Nadine Ingram, the quiet force behind Sydney’s cult bakery, Flour and Stone and the just-launched cookbook of the same name, has us convinced in the power of cake to connect to people and heal.
Can cake cure everything? The woman behind one of the most highly-anticipated cookbooks of this year, Nadine Ingram, believes in the power of cake to connect to people and heal (both the baker and the eater). Her baking powerhouse, Flour and Stone, named after her cult, Lilliputian Woolloomooloo shop that she opened in 2011, documents her three decades as a baker. It’s filled with a lifetime of recipes (including her number-one best-seller, gamechanging panna cotta-soaked lamington). The pages brim with Ingram’s generosity, the chapters are turbocharged with her philosophy for love, life and happiness, and the book is infused throughout with her family spirit – ‘Flour and Stone’ is named for her two daughters, Poppy and Ruby, and is written on her shopfront shingle in her grandmother’s cursive script.
Ingram probably would not like her book being “gushed over”. In fact, the attention that her baked goods and the book have garnered (along with her recent nomination for Gault& Millau’s Pastry Chef of the Year 2018; winners aren’t announced until January 2019) has her squirming.
“I really hate it,” says Ingram. “If my grandmother was here, she would just be, ‘Oh, Nadine. Pull your head in more!’ She wouldn’t be pleased to see the spotlight on me at all. They [my grandparents] were both very, ‘stay plain and stay simple. Don’t be flashy.’”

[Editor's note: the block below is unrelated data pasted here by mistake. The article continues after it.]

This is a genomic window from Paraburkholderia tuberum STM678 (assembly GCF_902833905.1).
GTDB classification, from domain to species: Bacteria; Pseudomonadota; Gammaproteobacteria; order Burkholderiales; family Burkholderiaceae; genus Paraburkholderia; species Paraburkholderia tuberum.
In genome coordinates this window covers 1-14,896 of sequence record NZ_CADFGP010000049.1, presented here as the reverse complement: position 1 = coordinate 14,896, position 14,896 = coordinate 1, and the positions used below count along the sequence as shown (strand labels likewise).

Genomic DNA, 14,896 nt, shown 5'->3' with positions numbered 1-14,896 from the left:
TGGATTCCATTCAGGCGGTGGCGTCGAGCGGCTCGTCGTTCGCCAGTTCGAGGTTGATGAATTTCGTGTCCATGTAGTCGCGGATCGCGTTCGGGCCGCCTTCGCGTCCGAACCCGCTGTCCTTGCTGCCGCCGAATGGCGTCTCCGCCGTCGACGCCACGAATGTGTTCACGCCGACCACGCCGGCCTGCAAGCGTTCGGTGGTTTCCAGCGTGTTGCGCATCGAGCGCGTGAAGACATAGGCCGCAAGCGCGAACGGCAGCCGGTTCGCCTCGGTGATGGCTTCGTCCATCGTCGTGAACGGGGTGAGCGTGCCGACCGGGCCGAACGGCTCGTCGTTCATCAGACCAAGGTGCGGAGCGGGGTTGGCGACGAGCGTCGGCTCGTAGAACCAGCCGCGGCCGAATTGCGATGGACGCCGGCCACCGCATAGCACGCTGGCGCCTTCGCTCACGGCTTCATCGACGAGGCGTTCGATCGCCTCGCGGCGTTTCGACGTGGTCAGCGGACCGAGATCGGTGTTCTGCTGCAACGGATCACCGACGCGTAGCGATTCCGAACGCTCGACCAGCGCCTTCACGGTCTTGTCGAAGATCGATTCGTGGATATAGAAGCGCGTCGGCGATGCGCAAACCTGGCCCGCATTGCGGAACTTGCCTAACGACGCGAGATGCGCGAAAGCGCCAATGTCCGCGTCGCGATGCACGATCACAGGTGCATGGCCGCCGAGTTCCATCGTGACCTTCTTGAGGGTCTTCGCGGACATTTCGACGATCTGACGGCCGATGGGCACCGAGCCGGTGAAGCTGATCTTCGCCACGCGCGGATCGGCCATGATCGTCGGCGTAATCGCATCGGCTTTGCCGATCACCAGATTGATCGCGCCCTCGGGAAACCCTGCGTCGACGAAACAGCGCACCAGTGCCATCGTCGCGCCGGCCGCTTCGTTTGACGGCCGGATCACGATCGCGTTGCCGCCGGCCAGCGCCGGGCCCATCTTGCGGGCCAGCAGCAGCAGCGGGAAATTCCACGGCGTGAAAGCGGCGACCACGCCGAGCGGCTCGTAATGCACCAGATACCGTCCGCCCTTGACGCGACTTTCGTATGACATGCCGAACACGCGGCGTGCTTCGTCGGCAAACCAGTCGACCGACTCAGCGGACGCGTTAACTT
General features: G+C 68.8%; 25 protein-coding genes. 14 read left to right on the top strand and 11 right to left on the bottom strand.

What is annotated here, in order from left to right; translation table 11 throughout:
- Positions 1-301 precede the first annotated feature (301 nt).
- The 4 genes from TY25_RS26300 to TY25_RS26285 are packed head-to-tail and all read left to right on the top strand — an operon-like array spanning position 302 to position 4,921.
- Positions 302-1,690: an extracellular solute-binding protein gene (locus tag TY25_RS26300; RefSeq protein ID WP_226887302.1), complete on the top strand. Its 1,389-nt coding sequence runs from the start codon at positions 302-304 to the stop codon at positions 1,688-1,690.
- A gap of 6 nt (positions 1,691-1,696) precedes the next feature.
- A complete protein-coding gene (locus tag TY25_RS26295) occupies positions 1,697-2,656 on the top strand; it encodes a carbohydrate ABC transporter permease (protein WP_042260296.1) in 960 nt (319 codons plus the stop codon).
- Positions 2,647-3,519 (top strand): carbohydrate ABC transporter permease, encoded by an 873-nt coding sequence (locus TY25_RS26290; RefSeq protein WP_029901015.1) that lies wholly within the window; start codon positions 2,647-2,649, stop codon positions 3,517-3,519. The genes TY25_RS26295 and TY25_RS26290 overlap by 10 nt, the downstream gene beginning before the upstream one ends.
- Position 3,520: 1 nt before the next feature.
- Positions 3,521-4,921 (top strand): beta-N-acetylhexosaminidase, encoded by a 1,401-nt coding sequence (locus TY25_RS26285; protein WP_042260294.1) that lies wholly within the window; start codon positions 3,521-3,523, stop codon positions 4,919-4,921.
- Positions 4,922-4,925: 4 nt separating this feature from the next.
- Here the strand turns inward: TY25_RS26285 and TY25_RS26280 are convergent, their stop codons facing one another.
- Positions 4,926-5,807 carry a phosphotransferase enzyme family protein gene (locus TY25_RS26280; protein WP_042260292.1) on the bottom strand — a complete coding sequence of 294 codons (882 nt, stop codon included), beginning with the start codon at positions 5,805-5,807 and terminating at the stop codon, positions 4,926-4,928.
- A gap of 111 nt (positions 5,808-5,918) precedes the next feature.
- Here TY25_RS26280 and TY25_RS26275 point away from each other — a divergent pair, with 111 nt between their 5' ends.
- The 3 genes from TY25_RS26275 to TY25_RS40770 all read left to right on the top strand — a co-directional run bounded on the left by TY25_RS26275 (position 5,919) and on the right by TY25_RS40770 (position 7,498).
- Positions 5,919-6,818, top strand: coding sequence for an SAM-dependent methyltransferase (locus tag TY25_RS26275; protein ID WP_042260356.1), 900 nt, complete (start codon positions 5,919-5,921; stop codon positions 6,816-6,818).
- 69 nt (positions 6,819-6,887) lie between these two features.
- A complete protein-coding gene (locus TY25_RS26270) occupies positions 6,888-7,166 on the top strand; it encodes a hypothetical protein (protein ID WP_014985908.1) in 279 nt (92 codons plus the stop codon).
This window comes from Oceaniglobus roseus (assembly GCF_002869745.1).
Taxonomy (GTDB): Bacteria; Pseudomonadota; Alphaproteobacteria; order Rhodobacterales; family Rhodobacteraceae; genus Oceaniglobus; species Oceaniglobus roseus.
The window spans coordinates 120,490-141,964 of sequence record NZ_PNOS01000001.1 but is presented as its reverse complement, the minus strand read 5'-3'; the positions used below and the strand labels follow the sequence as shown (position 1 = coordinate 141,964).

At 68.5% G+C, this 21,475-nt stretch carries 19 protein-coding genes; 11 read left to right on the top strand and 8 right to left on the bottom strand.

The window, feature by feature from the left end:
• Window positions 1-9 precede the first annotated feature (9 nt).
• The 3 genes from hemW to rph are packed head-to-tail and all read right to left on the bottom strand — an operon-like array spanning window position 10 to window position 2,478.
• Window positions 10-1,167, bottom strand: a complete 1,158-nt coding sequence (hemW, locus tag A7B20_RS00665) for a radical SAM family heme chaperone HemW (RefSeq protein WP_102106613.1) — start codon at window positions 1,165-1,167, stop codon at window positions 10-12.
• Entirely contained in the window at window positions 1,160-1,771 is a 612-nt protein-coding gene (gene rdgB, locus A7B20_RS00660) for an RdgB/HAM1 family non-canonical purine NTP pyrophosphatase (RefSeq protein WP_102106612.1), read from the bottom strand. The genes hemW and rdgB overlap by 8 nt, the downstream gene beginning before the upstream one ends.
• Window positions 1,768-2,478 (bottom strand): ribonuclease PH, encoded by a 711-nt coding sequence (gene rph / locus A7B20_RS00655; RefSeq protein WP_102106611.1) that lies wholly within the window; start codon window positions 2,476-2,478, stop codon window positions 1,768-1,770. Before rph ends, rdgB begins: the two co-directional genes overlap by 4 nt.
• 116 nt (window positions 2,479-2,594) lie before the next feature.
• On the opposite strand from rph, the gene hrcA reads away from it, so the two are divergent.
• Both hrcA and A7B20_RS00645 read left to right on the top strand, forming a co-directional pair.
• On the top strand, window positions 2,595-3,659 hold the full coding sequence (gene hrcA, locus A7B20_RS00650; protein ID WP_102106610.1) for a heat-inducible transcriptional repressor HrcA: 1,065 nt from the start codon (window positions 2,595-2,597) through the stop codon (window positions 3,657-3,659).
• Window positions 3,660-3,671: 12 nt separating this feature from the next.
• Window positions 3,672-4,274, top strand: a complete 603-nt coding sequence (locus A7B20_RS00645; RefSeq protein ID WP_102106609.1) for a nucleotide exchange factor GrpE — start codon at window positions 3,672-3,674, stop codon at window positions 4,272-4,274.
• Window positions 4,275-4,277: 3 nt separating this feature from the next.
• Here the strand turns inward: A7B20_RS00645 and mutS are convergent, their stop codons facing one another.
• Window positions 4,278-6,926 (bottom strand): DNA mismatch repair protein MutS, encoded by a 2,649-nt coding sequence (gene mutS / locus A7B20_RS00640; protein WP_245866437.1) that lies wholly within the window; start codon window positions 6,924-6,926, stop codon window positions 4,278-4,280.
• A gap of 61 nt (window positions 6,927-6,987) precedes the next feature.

It’s thanks to her Nanny and Poppy, who “gave me the courage and tenacity to believe I could build a bakery like Flour and Stone,” writes Ingram in her soul-filled introduction to the book. Her grandmother was the reason she started baking – “mainly scones and just simple slices and biscuits and things like that. Nothing fancy. Just good country cooking, using what we had around us” – but not, as one would presume, at her nan’s knee.
“Stay plain and stay simple. Don’t be flashy.”
“I always got reprimanded for being hopeless around the farm. I didn’t like outdoors a lot. So they’d [her grandparents] just say, ‘Oh, Nadine. Go back inside. You’re hopeless.’ So I’d go back inside and bake scones.
“It was something that I took on independently. I’d watched my grandmother do it, and I’d watched her put them on the table. But she was too busy outside [working the farm] to be pampering to me. So I was inside figuring it out for myself. I think that’s followed through to the rest of my life. I am very independent and I don’t like asking for help, and I’ll generally figure things out on my own.”
Rest assured, though, the recipes in her book are the furthest from you figuring things out by yourself.
The recipes “are all written as though I am standing beside you holding your hand, which I will squeeze gently if I see you about to make a mistake or use low fat milk!” enthuses Ingram.
“Did you know when a cake is perfectly cooked it makes a soft whispering sound.”
Her most important piece of advice to novice and experienced bakers alike is to use your senses and intuition.
“There used to be a young lady that worked in our kitchen called Little Lucy and she made the best lemon drizzle cakes. When we asked her what her secret was, she just said, ‘When I put them into the oven, I smile at them before I close the door’. It’s that intuition that I try to encourage, because anyone can bake a cake using a recipe, but you need to use your senses – they are a baker’s best friend.”
Perhaps the most mind-blowing lesson from honing (and trusting) your senses and intuition is the ability to hear when a cake is ready to come out of the oven.
“Did you know when a cake is perfectly cooked it makes a soft whispering sound [when you touch the top of the cake] that alludes to hidden moisture in the middle, not so much that it’s undercooked but just enough to give the cooled cake a perfect crumb,” smiles Ingram.